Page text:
Metaphor in Cloud Atlas

I finished Cloud Atlas this week. – That’s too mild a sentence, by the way, to fully capture my last few days of staying up late / toting the book to lunch with me / shirking my studying for midterms / frantic tweeting / exuberant retelling of the story to my somewhat bemused friends. I even took to marking particularly revolutionary pages with a pencil. I loved this book. I loved every unexpected stylistic leap, every syntactical success, and every wrenching dystopian detail. I loved its ambition of form. I loved its scale. I loved the dark yet accurate theme of predation. Loved. It.

– As an aside, if you enjoyed this book as much as I did, you might be interested in this website, which explores every allusion in the text at great length (ambitious, I know). I found this particularly useful re: Frobisher’s pages, since I’m pretty musically illiterate (the first step is admitting you have a problem, right?) and it was marvelous to have a whole aural database to flesh out his section for me. However, the whole site is fascinating, period. You should check it out. –

Anyway, the only aspect of this book that I found slightly chafing, as a reader, was the insinuation of reincarnation, which seemed too whimsical to fit smoothly with the otherwise gritty and powerful text; I could have done without the birthmark, or else replaced it with a hereditary feature, which would imply blood descent as a connective thread instead. To me, the mystical rebirth implications just seemed a little askew in the greater, darker context of the six worlds.

Additionally, it seemed to undermine the idea of civilization’s collapse, the looming threat at the apex of the book, by providing an odd, reassuring thread of immortality of the soul. Maybe it’s just me, but that seemed contradictory. Humanity cannot continuously engineer its own defeat and then endlessly resurrect itself. No lesson is learned; no doom awaits, with such an optimistic caveat. It just didn’t fit.

Would love to have a conversation with David Mitchell about that somehow. So many questions.

I was also v. curious about the title, “Cloud Atlas,” even before starting the book, – why “Cloud Atlas”? What the hell is an atlas of clouds anyway? – and I’m still not fully satisfied with the answers I’ve pieced together. I like the idea of the Cloud Atlas Sextet which Frobisher composes; the six soloists, each contributing a vital piece of an overarching melody, are obviously meant to represent the six respective protagonists. That bit’s easy. But the metaphor itself, the “atlas of clouds,” is more of an enigma.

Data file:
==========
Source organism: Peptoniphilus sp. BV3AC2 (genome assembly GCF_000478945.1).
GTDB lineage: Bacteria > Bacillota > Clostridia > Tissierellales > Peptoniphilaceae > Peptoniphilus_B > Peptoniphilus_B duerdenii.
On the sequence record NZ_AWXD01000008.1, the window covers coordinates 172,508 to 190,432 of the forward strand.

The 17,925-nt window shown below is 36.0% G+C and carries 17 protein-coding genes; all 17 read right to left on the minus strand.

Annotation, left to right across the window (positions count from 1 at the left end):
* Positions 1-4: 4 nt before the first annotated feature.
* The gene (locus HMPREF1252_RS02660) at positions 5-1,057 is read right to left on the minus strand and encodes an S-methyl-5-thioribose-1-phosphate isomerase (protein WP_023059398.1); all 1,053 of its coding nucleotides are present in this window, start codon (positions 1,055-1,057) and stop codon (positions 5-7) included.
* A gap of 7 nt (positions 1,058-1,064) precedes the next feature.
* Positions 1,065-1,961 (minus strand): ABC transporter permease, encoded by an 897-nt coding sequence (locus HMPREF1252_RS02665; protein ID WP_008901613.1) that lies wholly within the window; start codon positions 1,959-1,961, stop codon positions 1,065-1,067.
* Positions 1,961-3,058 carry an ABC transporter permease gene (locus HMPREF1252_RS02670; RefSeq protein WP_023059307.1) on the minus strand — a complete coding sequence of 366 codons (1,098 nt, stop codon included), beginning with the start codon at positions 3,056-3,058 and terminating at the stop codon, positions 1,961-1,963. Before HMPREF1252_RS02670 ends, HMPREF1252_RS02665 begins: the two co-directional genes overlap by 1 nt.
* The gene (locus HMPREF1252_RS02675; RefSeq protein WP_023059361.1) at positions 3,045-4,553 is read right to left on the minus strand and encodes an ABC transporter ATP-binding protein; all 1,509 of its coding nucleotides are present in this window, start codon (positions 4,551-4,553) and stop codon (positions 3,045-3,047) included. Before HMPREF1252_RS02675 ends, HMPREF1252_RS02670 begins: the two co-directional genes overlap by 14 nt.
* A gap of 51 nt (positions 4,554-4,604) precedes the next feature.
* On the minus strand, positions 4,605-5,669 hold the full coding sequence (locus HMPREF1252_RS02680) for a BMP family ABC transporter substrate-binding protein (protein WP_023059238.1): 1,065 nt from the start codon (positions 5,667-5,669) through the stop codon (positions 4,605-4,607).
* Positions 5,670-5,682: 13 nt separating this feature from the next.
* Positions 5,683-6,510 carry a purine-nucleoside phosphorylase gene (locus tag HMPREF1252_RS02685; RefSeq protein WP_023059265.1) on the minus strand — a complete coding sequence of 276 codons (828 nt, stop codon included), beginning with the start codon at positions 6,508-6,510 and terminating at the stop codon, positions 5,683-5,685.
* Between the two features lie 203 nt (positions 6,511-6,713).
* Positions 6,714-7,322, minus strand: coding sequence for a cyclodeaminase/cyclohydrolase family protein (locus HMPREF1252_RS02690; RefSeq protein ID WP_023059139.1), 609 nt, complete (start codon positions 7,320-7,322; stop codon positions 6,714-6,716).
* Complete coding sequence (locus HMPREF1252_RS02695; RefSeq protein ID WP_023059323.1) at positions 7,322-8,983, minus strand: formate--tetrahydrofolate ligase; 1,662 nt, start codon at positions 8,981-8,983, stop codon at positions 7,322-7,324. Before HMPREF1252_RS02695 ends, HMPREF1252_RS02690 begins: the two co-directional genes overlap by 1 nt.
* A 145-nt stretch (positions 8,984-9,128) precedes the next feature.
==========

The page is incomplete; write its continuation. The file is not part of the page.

“Sloosha’s Crossin’” offers up an answer of sorts. To quote the book: Souls cross ages like clouds cross skies, an’ tho’ a cloud’s shape nor hue nor size don’t stay the same, it’s still a cloud an’ so is a soul. Who can say where the cloud’s blowed from or who the soul’ll be ‘morrow? …only the atlas o’ clouds. (308) This tells us that clouds are metaphors for souls, forming and reforming in new patterns across the sky despite changes to individual forms. In short, history has recurring patterns, and people have recurring roles. (This book review agrees.)

I’ll admit that I was depressed by this revelation, because I’d already decided that I didn’t like the book’s brushes with reincarnation and surprise: the title itself is a reference to it. (Hmph.) But I love the idea of a cloud atlas, and I think that the metaphor could have gone in a different direction entirely. SO: here is an alternate theory of a “Cloud Atlas” for you.

In my Environmental Injustices and Inequalities class, we’ve spent a lot of time discussing how maps are highly political items – which I’ll admit that I’d never thought of before. (Maps are nonfictional, aren’t they?) But you can tell a lot about the power play in a society by the way a map is drawn. What information is included. What information is excluded. A map of a city doesn’t reveal things like socioeconomic disparity; crime; toxin exposure; culture; social capital; race; religion, et cetera. The agenda of the people drawing the map, whether good or bad, wholly determines what is put in and what is left out. Maps are pure political constructs.

Even maps drawn for the sake of direction reveal a lot about cultural values and objectives. GPS takes you from point A to point B under the assumption that efficiency is your priority (e.g., what’s the fastest way to get there?).

Additionally, the human-dominated world changes at such an unbelievable rate that maps have to be constantly redrawn to incorporate new cities, razed districts, new roads, blasted mountains. Mapping is an endless process.

After a while, then, you begin to realize that all maps are ultimately ephemeral: as useless, in many ways, as an atlas of clouds might be.

That says more about human mortality, to me, than it does about immortality. (“Look on my works, ye mighty, and despair.”)

And while we’re still talking about it: I was playing with this imagery in my logic class this week and wound up doodling verse instead of actually paying attention to the lecture. Thought I’d post the outcome here because it sums up how I feel about the book better than longhand might.

“Reaction to Cloud Atlas”

The world: a web of tripwires and snares,
with no safe place to catch, to snag, to hold.
The flightless: long since dead, caught unawares
by appetite’s ambition, bought and sold.
All things with wings have taken to the sky,
a blemish on its mortal map of cloud.
No refuge but their stamina to fly,
they only seek an unmolested shroud.
This time shall prove. No miracle can birth
an Icarus untethered from his earth.


Julia Ray


~ by juliamray on March 1, 2012.

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